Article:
Reduced Availability of Sugar-sweetened Beverages and Diet Soda has a Limited Impact on Beverage Consumption Patterns in Maine High School Youth

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Adolescent, Analysis of Variance, Beverages, Carbonated Beverages, Diet Surveys, Dietary Sucrose, Female, Food Dispensers, Automatic, Humans, Male, Overweight, Prospective Studies, Schools, Self Disclosure, Surveys and Questionnaires, Sweetening Agents, United States

Publication Title

Journal of nutrition education and behavior


OBJECTIVE: To examine change in high school students' beverage consumption patterns pre- and post-intervention of reduced availability of sugar-sweetened beverages (SSB) and diet soda in school food venues.

DESIGN: A prospective, quasi-experimental, nonrandomized study design.

SETTING: Public high schools.

PARTICIPANTS: A convenience sample from control (n = 221) and intervention (n = 235) high schools.

INTERVENTION: Schools aimed to reduce (n = 4) or not change (n = 3) availability of SSB and diet soda in food venues for 1 school year.

MAIN OUTCOME MEASURES: Subjects' beverage servings/day was determined from a food frequency questionnaire pre- and post-intervention.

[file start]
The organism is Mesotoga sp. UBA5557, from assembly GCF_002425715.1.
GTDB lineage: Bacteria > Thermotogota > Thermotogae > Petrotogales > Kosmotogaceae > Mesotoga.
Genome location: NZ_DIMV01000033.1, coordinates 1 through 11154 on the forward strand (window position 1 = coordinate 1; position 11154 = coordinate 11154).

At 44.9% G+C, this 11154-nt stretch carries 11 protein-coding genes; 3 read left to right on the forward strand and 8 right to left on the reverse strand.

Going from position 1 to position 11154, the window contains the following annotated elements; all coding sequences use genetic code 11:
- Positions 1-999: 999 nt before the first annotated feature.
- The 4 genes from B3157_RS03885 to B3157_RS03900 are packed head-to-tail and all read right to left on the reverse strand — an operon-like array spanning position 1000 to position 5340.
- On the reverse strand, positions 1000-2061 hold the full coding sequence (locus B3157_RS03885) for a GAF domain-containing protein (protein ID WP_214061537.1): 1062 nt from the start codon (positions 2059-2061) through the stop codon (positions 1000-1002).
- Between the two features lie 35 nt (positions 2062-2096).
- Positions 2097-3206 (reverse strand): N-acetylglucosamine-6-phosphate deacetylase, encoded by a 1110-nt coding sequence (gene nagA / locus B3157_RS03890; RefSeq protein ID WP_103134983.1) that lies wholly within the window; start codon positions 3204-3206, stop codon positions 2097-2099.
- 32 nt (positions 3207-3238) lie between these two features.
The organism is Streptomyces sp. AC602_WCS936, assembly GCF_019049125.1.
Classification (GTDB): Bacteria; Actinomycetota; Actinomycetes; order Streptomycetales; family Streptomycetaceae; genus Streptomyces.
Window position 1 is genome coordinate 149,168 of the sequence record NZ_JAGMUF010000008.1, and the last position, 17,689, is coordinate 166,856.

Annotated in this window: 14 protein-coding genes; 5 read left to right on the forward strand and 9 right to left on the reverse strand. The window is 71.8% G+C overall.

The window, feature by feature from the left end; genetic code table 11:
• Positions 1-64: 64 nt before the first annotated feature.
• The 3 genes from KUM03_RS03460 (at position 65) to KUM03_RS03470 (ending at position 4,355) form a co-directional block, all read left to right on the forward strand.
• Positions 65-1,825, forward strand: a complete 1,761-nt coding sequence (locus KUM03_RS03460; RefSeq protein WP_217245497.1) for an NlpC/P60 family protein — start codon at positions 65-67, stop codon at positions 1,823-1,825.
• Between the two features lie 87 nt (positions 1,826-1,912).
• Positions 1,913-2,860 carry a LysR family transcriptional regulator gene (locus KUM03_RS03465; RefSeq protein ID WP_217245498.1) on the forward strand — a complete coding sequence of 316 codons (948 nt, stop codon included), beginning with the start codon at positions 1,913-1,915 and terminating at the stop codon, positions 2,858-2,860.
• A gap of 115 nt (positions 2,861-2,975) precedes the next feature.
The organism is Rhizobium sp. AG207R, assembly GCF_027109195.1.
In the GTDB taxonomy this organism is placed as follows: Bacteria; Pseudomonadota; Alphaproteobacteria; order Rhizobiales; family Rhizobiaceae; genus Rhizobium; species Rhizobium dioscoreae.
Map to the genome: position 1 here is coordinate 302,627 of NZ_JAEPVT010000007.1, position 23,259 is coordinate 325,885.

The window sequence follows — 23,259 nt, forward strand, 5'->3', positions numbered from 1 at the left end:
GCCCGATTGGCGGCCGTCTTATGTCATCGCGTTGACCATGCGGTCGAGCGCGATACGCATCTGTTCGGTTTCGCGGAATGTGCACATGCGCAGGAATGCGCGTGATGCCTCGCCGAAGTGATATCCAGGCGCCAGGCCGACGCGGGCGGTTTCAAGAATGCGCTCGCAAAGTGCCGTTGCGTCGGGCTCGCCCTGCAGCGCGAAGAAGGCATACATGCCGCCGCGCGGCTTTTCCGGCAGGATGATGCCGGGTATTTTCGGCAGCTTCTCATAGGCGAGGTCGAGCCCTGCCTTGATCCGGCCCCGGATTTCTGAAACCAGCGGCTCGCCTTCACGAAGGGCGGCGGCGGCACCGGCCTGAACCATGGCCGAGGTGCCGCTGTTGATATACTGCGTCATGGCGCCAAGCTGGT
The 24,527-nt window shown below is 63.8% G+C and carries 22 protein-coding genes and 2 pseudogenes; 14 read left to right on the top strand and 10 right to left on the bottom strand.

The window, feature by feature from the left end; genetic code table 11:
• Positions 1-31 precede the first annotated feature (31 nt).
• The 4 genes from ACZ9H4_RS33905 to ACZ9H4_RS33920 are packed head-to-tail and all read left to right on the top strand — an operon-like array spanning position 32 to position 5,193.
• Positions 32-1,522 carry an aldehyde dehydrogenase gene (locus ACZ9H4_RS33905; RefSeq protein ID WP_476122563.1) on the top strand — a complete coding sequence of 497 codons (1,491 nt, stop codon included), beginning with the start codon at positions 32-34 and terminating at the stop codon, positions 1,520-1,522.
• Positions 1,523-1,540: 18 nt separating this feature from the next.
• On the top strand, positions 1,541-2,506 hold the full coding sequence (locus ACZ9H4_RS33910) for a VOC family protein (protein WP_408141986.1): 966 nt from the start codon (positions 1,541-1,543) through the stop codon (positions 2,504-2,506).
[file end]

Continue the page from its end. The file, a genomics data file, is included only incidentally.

ANALYSIS: Two-by-two mixed analysis of variance model compared pre- to post-intervention servings/day between control and intervention subjects, stratified by gender.

RESULTS: Consumption of SSB decreased in both intervention and control boys (F = 53.69, P < .05) and girls (F = 22.87, P < .05). Intervention girls decreased diet soda consumption as compared to control girls (F = 6.57, P < .05).

CONCLUSION AND IMPLICATIONS: Reducing availability of SSB in schools did not result in a greater decrease in SSB consumption by intervention as compared to control subjects. The impact of reducing availability of SSB at school may be limited. A better understanding of beverage consumption patterns may be needed to determine the efficacy of school food policies on those youth susceptible to obesity.


Whatley Blum, J. E., Davee, A.-M., Beaudoin, C. M., Jenkins, P. L., Kaley, L. A., & Wigand, D. A. (2008). Reduced availability of sugar-sweetened beverages and diet soda has a limited impact on beverage consumption patterns in Maine high school. Journal of Nutrition Education and Behavior, 40(6), 341-347.

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